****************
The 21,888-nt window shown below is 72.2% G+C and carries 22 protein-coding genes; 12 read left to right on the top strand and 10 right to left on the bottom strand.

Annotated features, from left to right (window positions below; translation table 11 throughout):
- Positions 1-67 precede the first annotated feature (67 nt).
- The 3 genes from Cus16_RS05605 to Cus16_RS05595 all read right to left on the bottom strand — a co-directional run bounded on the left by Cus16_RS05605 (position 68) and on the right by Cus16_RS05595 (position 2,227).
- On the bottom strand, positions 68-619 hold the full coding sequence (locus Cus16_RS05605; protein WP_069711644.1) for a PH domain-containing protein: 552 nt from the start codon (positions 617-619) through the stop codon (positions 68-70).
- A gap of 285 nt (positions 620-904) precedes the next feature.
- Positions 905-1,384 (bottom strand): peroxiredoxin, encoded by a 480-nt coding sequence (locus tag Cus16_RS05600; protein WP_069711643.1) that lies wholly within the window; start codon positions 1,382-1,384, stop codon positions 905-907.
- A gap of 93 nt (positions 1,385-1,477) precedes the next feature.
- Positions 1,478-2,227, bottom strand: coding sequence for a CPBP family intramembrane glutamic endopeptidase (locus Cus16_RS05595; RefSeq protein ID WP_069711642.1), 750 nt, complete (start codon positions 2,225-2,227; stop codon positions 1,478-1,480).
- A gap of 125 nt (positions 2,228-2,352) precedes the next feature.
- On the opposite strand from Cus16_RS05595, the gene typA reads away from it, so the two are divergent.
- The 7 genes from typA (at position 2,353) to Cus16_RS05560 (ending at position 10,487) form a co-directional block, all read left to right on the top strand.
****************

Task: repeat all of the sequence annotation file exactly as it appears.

The 21,888-nt window shown below is 72.2% G+C and carries 22 protein-coding genes; 12 read left to right on the top strand and 10 right to left on the bottom strand.

Annotated features, from left to right (window positions below; translation table 11 throughout):
- Positions 1-67 precede the first annotated feature (67 nt).
- The 3 genes from Cus16_RS05605 to Cus16_RS05595 all read right to left on the bottom strand — a co-directional run bounded on the left by Cus16_RS05605 (position 68) and on the right by Cus16_RS05595 (position 2,227).
- On the bottom strand, positions 68-619 hold the full coding sequence (locus Cus16_RS05605; protein WP_069711644.1) for a PH domain-containing protein: 552 nt from the start codon (positions 617-619) through the stop codon (positions 68-70).
- A gap of 285 nt (positions 620-904) precedes the next feature.
- Positions 905-1,384 (bottom strand): peroxiredoxin, encoded by a 480-nt coding sequence (locus tag Cus16_RS05600; protein WP_069711643.1) that lies wholly within the window; start codon positions 1,382-1,384, stop codon positions 905-907.
- A gap of 93 nt (positions 1,385-1,477) precedes the next feature.
- Positions 1,478-2,227, bottom strand: coding sequence for a CPBP family intramembrane glutamic endopeptidase (locus Cus16_RS05595; RefSeq protein ID WP_069711642.1), 750 nt, complete (start codon positions 2,225-2,227; stop codon positions 1,478-1,480).
- A gap of 125 nt (positions 2,228-2,352) precedes the next feature.
- On the opposite strand from Cus16_RS05595, the gene typA reads away from it, so the two are divergent.
- The 7 genes from typA (at position 2,353) to Cus16_RS05560 (ending at position 10,487) form a co-directional block, all read left to right on the top strand.